Pinworms in Reptiles
By Jeba R J Jesudoss Chelladurai BVSc, MS, PhD, DACVM
Exotic pet ownership is on the rise and reptiles including bearded dragons, ball pythons, geckos and turtles are being owned by more people than ever before. In this brief, let us look at the diagnosis and management of the most common parasite of reptiles – pinworms (Oxyurid nematodes). The most common pinworm of lizards such as bearded dragons belongs to the genus Pharyngodon, and the most common pinworm of turtles belongs to the genus Tachygonetria. Pinworms are specific to their host species, that is, pinworms of turtles will not infect lizards and vice versa.
From their infection sites in the large intestines, each female pinworm may lay hundreds of eggs, which are passed in the feces. The eggs need to undergo embryonation outside the host, which happens rapidly in warm temperatures. Infection of the next susceptible host or reinfection of the infected hosts occurs when embryonated eggs are ingested from the environment. Thus, the lifecycle is direct and there is no involvement of an intermediate host.
Pathogenesis and Epidemiology of Infection
Pinworm adults do not usually cause disease in infected reptiles. Some research even suggests that pinworms may support gut health in herbivorous lizards. No clinical signs and/or changes in feces are typically seen. Pinworms in lizards and turtles are commonly seen in captive breeding facilities and when animals are held in extremely poor husbandry conditions. Introducing a new reptile into a tank/vivarium previously occupied by an infected reptile of the same species will cause the introduced animal to become infected.
Figure 1: Pharyngodon eggs from a bearded dragon (40x)
Diagnosis and Treatment
Diagnostic tests can be performed on feces to determine if the reptile is infected. Performing a qualitative fecal float will aid in the microscopic visualization of pinworm eggs. Pinworm eggs of reptiles are yellowish to yellow brown, have a thick egg shell, have one polar operculum and one side of the egg is flattened while the other side is convex. Reports have + (1-10 eggs), ++ (11-50 eggs) and +++ (50 -100 eggs) to denote the number of eggs seen on the slide. Pharyngodon eggs and Tachygonetria eggs are shown in figures 1 and 2. While the eggs may also be visualized on a direct fecal smear, a qualitative fecal float is preferred due to higher sensitivity of the float.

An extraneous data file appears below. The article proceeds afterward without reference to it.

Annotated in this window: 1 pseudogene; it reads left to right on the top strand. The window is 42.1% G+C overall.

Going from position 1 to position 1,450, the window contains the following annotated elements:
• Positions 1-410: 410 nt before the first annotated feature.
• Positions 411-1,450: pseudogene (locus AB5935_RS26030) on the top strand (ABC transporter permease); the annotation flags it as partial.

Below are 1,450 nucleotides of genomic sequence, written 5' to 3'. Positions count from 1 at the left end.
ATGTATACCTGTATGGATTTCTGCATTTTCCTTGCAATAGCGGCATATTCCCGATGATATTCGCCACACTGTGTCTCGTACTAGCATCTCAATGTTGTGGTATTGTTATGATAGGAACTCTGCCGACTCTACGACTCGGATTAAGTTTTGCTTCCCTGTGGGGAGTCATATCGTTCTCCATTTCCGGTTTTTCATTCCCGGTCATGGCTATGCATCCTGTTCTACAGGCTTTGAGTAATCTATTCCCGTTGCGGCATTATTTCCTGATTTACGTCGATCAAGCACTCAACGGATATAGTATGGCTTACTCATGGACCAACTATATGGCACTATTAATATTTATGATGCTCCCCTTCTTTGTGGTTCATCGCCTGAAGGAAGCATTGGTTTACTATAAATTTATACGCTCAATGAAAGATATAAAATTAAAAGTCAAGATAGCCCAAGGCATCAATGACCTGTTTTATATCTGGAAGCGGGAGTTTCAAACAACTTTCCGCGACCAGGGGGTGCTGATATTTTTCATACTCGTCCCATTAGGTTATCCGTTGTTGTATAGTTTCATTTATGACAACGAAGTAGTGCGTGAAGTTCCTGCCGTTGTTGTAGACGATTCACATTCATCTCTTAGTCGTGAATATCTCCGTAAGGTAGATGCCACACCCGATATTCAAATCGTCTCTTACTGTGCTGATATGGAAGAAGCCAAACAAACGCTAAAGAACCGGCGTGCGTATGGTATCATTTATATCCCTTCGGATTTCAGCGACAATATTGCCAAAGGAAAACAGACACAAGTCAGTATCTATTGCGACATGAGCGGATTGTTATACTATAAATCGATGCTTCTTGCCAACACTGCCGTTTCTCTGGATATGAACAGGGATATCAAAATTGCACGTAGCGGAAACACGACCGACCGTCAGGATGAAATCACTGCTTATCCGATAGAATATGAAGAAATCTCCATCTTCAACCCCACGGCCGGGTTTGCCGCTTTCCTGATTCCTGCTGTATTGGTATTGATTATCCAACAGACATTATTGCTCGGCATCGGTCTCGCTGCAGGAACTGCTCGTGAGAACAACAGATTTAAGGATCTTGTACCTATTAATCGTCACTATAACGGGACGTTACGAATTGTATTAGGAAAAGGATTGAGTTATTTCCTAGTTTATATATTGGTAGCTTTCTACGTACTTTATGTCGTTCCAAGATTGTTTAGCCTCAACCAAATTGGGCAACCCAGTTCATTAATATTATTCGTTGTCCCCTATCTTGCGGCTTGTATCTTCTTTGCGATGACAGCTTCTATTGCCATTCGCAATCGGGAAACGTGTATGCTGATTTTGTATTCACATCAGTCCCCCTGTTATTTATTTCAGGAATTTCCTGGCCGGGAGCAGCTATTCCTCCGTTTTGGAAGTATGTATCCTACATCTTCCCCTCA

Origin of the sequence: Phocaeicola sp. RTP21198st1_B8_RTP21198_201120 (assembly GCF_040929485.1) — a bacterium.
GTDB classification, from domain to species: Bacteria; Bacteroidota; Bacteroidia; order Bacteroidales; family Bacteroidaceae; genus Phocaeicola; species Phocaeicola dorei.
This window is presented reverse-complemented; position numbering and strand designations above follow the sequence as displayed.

Figure 2: Tachygonetria eggs from a turtle (20x)
Once pinworms are diagnosed in a reptile, fenbendazole may be used for treatment, following the recommendations of the Exotic Animal Formulary (by Dr. Carpenter). An overdose must be avoided since leukopenia may be caused by a toxic dose.
Control and Prevention
Since pinworms eggs accumulate in the environment and may cause reinfection, environmental cleanliness is important in controlling existing infections and preventing reinfections. A plan must be developed by the veterinarian and the owner to eliminate pinworm eggs from the animal’s environment. Relevant information about the animal’s living space, co-housing with other reptiles of the same species/different species, animal’s contact with the outside environment and level of environmental contamination must be considered in making control recommendations.